Mental health and glamour: new forms of romanticisation in Cambridge

tw: depression, anxiety, eating disorders, medication

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For my dissertation this year, I decided to look at the glamorization of mental illness in media and YA literature. This feels like a pretty distant topic for me now- but it was a big part of my world Years 9-11, in that kind of idolisation of John Green’s Alaska, thinking anxiety was cute kind of way.

I thought that depression meant you’re deep, eating disorders mean you’re in control and anxiety was a sweet personality quirk. But at the same time, I was severely depressed and not coping at all. Within my bubble of social media, people began to express their mental illnesses through black and white pictures of white women crying, gifs of Effy from Skins, pictures of thigh gaps and deep and/or broody quotes cryptically talking about being depressed on Tumblr.

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Without an avenue of actual clinical help, this is how I began to express my own mental illness too. I remember collating this kind of scrap book, collecting Ben Howard quotes and images of every Manic Pixie Dream Girl I could find. The sole purpose of this book was to gain attention from people at school who might see me writing in it- so that people might, maybe, worry about me. I thought that being dark and poetic was a valid solution for my clinical illness.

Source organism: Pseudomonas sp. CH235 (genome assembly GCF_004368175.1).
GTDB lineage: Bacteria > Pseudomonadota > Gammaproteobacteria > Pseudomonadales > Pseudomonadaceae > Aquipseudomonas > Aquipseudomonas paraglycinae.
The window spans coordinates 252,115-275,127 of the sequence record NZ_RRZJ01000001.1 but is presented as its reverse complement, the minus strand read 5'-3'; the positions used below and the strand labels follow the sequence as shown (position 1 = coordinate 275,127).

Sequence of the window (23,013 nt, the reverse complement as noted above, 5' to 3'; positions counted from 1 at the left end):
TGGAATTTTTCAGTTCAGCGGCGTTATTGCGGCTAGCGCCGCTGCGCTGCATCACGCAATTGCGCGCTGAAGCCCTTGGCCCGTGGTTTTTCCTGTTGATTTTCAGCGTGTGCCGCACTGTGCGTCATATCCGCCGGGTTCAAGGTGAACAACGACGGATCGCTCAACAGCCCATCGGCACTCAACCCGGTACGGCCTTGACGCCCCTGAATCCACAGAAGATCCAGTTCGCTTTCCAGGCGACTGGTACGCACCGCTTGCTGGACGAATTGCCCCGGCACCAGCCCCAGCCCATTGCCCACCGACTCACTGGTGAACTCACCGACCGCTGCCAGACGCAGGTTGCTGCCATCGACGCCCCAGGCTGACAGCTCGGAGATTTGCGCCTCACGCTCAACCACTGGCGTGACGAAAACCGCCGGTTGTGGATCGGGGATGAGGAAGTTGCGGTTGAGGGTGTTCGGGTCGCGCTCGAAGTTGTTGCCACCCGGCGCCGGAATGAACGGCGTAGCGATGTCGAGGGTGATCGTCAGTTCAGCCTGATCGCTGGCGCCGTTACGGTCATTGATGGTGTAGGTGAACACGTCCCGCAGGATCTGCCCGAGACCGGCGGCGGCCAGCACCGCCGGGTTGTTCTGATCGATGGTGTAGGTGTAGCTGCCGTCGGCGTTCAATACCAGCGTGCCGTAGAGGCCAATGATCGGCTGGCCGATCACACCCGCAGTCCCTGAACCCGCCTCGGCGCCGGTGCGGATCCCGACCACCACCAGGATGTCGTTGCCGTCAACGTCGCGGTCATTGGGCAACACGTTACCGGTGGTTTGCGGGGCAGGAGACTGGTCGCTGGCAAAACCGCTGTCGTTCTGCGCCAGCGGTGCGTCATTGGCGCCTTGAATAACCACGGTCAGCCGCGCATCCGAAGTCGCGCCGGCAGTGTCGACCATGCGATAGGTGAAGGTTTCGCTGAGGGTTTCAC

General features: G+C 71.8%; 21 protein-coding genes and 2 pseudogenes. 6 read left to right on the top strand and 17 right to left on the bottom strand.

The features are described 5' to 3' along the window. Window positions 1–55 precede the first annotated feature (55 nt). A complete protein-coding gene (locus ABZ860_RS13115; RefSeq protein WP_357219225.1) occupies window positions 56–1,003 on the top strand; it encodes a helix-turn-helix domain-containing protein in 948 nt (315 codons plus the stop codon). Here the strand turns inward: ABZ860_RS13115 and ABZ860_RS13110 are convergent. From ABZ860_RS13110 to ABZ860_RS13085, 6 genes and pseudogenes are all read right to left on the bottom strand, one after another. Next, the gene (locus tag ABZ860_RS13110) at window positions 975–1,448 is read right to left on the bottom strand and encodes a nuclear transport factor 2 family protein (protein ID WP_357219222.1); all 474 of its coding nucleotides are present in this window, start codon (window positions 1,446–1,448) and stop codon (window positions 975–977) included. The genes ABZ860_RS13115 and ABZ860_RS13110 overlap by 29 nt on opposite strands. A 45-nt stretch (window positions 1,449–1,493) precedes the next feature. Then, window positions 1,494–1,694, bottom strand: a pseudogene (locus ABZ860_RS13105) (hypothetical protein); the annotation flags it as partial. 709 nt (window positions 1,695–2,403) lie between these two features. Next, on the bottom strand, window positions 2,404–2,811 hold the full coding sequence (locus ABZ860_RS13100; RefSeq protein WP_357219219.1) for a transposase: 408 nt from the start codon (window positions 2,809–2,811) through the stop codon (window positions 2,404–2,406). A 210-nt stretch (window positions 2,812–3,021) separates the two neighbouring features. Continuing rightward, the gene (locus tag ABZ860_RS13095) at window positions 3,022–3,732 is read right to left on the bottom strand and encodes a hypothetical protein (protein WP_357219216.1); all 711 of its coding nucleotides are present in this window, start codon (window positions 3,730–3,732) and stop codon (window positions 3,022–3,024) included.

A few years later, in Sixth Form, I finally talked to my parents properly about my issues. By this point, I almost revelled in my illness. But as soon as I explained how I was feeling, my dad signed me up for a doctor’s appointment and I got prescribed fluoxetine for depression the very next day. He explained how clinical, hereditary depression works. Within a week, I was happy- I can remember coming downstairs for dinner, and my mum said ‘there’s light in your eyes again- I’ve got my daughter back’. This sounds cliché, but it was so very right at the time. It felt as though I could breathe again, my body felt balanced, I could rationalise once more. I remember going on a school trip with friends and just laughing the entire time.

credit: Wikimedia commons

Since going on antidepressants, I have never again logged onto my teenage Tumblr account. I’ve stuck very much so clear of any kind of glamorizing behaviour and tried to let my mind heal. Until this term, when I started writing my dissertation.

Something really struck me as I was researching. Although we might not glamorize mental illness in the same, gif-fuelled Tumblr melancholy anymore, we still glamorize it, especially in Cambridge. All too often I hear the same, mindless conversation in the college buttery, the ADC bar, in a lecture break. One person says how stressed they are about work, another says they’re also ridiculously stressed, and it turns into this kind of sick competition over how difficult they’re finding Cambridge life. How many essays have you not been able to turn in, how depressing is your finsta, what medication do you take, how long have you been in the library today, how isolated do you feel here, etc, etc, etc. It becomes a kind of badge of honour and coolness- how depressed and anxious you’re feeling at the moment.

We desperately need to listen to each other. I can’t hear another person finish a confession of how stressed their feeling with a ‘lol’ or an ‘lmao’, or see another finsta story about how funny it is that their life is completely falling apart.

Please, please, please try not to trivialise mental health crises. Ask your friend how they’re doing, really, rather than laughing with them. We’re not 14 anymore, it’s time to take the initiative as grown adults to treat mental health properly.